Good motorway manners, but lacking everyday performance

What is it?

Most attention has been focussed on the diesel-powered versions of the Accord, but Honda continues to offer two petrol version.

Of these, it’s the less powerful 2.0-litre version that makes the best case for itself. It’s nearly two grand cheaper than its diesel sister spec-for-spec, offering the cheapest way to get into the new Accord.

The 2.0-litre petrol engine offers 154bhp, which is good compared to rivals, although the torque peak of 142lb ft arrives at a revvy 4100rpm. Honda claims that the Accord can hit 62mph from rest in 9.3 seconds, although the combined fuel economy of 39.2mpg is 11mpg adrift of the figure claimed for the i-DTEC diesel version.

What’s it like?

On first impressions the Accord 2.0-litre feels surprisingly sluggish. The effortless mid-range urge of modern turbodiesels that we're used to means that a revvy petrol engine like this one feels overwhelmed when asked to lug a large family car.

Performance has to be extracted from the Accord by revving it surprisingly hard, and even shallow motorway gradients are enough to defeat this car’s tall sixth gear.

Fortunately the six-speed manual gearbox is a peach, with a beautifully tactile gearshift action. Changing between ratios to keep the engine on the boil is a pleasure, rather than a chore.

Despite sitting less than halfway up the Accord spec hierarchy, the ES GT suffers from the same button-strewn dashboard as its more expensive siblings, to the extent that it’s often hard to track down the right control.

Despite Honda’s claims of sharpened driving dynamics, the Accord is happiest on the motorway, where its suspension delivers a impressively smooth high-speed ride and refinement levels are excellent. Body control on rougher road surfaces is less convincing, with the Accord’s ride quality taking on a jagged edge. The electric power steering is impressively accurate, but it lacks feedback or the ability to communicate any involvement to the driver.

So, should I buy one?

The Accord ES GT’s generous standard kit offsets some of its high price, but it doesn’t feel any more special than a Mondeo or Passat. The 2.0-litre petrol engine will likely be a minority taste, and although it offers a big cost saving over the diesel version, it’s lack of everyday performance makes it hard to recommend.

Mike Duff

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kr38 31 July 2008

Re: Honda Accord 2.0 ES GT

when i last changed car i went from an 02 laguna 120 dci to a new 05 accord 2.0 sport. i am a private buyer, by the way, so taxation rules - which drive the current popularity of diesels - weren't an issue. being an ex van driver i was very biased towards diesel but ultimately i did not find the diesel laguna very rewarding to drive. it felt like a driving appliance rather than a car. the accord has less torque but is such fun to drive when you bounce off the red line and play with the gears. ultimately it is much faster when pushed, but also very happy pootling around speed camera infested london streets. i have been very happy with this car - your own review was the reason i bought it (8.0 seconds to 60mph and in-gear acceleration that 'slaughtered' the opposition). i'll be changing car next year and the honda ownership experience has been so good that it will be very hard not to buy another new accord. your review of the new one nearly put me off but i'm going to drive it for myself. i think i agree with earlier posters that the journalistic preference towards diesels means that the joys of a good petrol engine are often overlooked. the price difference between an accord diesel and 2.0 petrol is £2000. that's a lot of fuel for a private 15000m pa driver like me. factor in the enjoyable, smooth, revvy engine and the petrol starts to make a case for itself. yes, you have to be in the right gear, at the right revs, but isn't that what enthusiastic driving is all about? did i also mention that for long-term reliability petrol cars seem to be doing much better than diesels at the moment?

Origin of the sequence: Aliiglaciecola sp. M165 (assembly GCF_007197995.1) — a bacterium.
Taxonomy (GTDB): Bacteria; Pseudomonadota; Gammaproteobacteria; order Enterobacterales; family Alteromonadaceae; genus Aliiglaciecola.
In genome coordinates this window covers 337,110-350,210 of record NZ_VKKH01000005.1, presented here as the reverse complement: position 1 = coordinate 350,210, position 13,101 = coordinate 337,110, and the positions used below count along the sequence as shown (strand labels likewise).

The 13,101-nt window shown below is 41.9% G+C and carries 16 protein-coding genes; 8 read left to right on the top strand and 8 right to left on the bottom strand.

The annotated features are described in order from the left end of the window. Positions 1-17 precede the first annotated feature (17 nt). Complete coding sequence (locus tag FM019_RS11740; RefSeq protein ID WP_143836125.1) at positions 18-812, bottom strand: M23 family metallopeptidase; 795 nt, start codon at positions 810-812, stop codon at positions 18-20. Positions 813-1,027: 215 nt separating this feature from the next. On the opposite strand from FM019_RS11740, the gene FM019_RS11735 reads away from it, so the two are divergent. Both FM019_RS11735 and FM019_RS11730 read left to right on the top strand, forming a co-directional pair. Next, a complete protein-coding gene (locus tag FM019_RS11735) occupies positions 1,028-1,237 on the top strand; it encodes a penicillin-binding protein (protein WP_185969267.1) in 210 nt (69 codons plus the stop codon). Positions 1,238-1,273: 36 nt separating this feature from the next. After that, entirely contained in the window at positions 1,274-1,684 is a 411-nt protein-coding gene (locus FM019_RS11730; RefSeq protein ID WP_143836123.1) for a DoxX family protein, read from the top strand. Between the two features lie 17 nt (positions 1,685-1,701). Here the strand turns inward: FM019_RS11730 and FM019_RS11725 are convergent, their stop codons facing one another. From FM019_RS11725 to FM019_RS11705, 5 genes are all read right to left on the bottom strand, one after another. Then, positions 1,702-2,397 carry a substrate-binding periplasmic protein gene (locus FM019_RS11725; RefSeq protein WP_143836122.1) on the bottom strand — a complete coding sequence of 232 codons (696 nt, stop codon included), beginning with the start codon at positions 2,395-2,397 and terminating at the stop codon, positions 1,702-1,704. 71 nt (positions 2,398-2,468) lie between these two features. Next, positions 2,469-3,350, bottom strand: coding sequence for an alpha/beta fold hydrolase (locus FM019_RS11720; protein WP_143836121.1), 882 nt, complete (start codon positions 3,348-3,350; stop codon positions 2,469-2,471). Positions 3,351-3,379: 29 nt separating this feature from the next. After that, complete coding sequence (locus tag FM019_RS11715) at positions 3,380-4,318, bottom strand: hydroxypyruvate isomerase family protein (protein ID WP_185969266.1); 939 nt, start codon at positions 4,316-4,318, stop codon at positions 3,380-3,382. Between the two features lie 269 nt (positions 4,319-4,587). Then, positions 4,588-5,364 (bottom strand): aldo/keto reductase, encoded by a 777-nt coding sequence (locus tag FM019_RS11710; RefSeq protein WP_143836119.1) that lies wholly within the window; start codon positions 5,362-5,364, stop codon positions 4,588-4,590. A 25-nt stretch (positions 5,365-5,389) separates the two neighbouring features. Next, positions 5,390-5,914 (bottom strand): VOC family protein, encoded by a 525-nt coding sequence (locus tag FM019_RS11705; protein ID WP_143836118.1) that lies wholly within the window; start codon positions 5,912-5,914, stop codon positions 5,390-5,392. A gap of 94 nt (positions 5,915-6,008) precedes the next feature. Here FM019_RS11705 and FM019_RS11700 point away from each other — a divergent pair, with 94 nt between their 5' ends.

SteveA 31 July 2008

Re: Honda Accord 2.0 ES GT

Now, I'm seriously considering the 2.0 petrol but alll the noise about the diesel being better does make me think twice.

It's a company car so the difference in MPG doesn't bother me and after a test drive I'm fairly impressed.

If I went for the diesel I couldn't afford satnav which I really want, especially as it adds a great stereo system and cool rear camera.

Decisions, decisions....

Been trying to find more owner feedback, but other than this not a lot around..

julianphillips 30 July 2008

Re: Honda Accord 2.0 ES GT

You do realise that there are people that like to rev their cars and can't stand the lack of top end grunt and verve of diesels, don't you? Not to mention that ultimately the petrol car is faster if driven properly...

I feel the same way about the BMW 120i vs the 120d. The 120d has fantastic performance, but the 120i is also strong and very, very different in the way it delivers its power. If company car tax wasn't an issue, I would have seriously consider the 120i over the diesel. Its so smooth, sounds good, loves to rev and even works well as an auto.